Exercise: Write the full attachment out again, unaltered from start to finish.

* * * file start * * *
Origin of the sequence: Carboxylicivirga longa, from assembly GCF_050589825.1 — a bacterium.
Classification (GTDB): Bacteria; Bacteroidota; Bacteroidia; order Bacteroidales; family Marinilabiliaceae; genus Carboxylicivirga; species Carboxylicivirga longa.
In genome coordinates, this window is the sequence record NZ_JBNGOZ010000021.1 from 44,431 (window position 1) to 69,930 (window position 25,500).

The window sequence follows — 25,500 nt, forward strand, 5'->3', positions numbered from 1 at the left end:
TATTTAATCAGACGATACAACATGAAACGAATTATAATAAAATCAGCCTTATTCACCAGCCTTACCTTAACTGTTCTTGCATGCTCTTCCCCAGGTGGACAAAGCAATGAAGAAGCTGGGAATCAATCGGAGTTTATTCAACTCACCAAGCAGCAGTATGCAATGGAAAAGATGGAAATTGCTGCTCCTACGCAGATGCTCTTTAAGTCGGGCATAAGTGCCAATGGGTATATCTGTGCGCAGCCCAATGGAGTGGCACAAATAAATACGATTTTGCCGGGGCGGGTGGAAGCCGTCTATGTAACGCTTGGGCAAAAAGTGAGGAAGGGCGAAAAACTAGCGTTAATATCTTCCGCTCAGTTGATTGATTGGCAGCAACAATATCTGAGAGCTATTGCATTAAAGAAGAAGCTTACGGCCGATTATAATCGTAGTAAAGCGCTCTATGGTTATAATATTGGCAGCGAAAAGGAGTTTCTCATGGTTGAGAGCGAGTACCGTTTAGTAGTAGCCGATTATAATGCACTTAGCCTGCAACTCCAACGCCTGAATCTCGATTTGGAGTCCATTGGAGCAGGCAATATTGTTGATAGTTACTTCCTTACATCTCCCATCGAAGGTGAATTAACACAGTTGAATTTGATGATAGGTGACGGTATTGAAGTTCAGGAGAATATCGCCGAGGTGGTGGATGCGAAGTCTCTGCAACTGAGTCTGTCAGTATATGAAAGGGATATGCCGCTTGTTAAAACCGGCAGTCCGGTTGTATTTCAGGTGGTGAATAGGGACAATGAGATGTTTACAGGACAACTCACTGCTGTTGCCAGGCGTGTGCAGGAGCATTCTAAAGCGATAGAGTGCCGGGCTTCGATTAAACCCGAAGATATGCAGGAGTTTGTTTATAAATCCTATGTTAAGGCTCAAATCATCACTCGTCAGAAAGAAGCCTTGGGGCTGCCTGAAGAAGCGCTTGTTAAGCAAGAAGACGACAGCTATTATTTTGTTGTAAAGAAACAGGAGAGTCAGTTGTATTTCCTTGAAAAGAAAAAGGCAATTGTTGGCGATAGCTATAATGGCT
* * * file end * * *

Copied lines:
Origin of the sequence: Carboxylicivirga longa, from assembly GCF_050589825.1 — a bacterium.
Classification (GTDB): Bacteria; Bacteroidota; Bacteroidia; order Bacteroidales; family Marinilabiliaceae; genus Carboxylicivirga; species Carboxylicivirga longa.
In genome coordinates, this window is the sequence record NZ_JBNGOZ010000021.1 from 44,431 (window position 1) to 69,930 (window position 25,500).

The window sequence follows — 25,500 nt, forward strand, 5'->3', positions numbered from 1 at the left end:
TATTTAATCAGACGATACAACATGAAACGAATTATAATAAAATCAGCCTTATTCACCAGCCTTACCTTAACTGTTCTTGCATGCTCTTCCCCAGGTGGACAAAGCAATGAAGAAGCTGGGAATCAATCGGAGTTTATTCAACTCACCAAGCAGCAGTATGCAATGGAAAAGATGGAAATTGCTGCTCCTACGCAGATGCTCTTTAAGTCGGGCATAAGTGCCAATGGGTATATCTGTGCGCAGCCCAATGGAGTGGCACAAATAAATACGATTTTGCCGGGGCGGGTGGAAGCCGTCTATGTAACGCTTGGGCAAAAAGTGAGGAAGGGCGAAAAACTAGCGTTAATATCTTCCGCTCAGTTGATTGATTGGCAGCAACAATATCTGAGAGCTATTGCATTAAAGAAGAAGCTTACGGCCGATTATAATCGTAGTAAAGCGCTCTATGGTTATAATATTGGCAGCGAAAAGGAGTTTCTCATGGTTGAGAGCGAGTACCGTTTAGTAGTAGCCGATTATAATGCACTTAGCCTGCAACTCCAACGCCTGAATCTCGATTTGGAGTCCATTGGAGCAGGCAATATTGTTGATAGTTACTTCCTTACATCTCCCATCGAAGGTGAATTAACACAGTTGAATTTGATGATAGGTGACGGTATTGAAGTTCAGGAGAATATCGCCGAGGTGGTGGATGCGAAGTCTCTGCAACTGAGTCTGTCAGTATATGAAAGGGATATGCCGCTTGTTAAAACCGGCAGTCCGGTTGTATTTCAGGTGGTGAATAGGGACAATGAGATGTTTACAGGACAACTCACTGCTGTTGCCAGGCGTGTGCAGGAGCATTCTAAAGCGATAGAGTGCCGGGCTTCGATTAAACCCGAAGATATGCAGGAGTTTGTTTATAAATCCTATGTTAAGGCTCAAATCATCACTCGTCAGAAAGAAGCCTTGGGGCTGCCTGAAGAAGCGCTTGTTAAGCAAGAAGACGACAGCTATTATTTTGTTGTAAAGAAACAGGAGAGTCAGTTGTATTTCCTTGAAAAGAAAAAGGCAATTGTTGGCGATAGCTATAATGGCT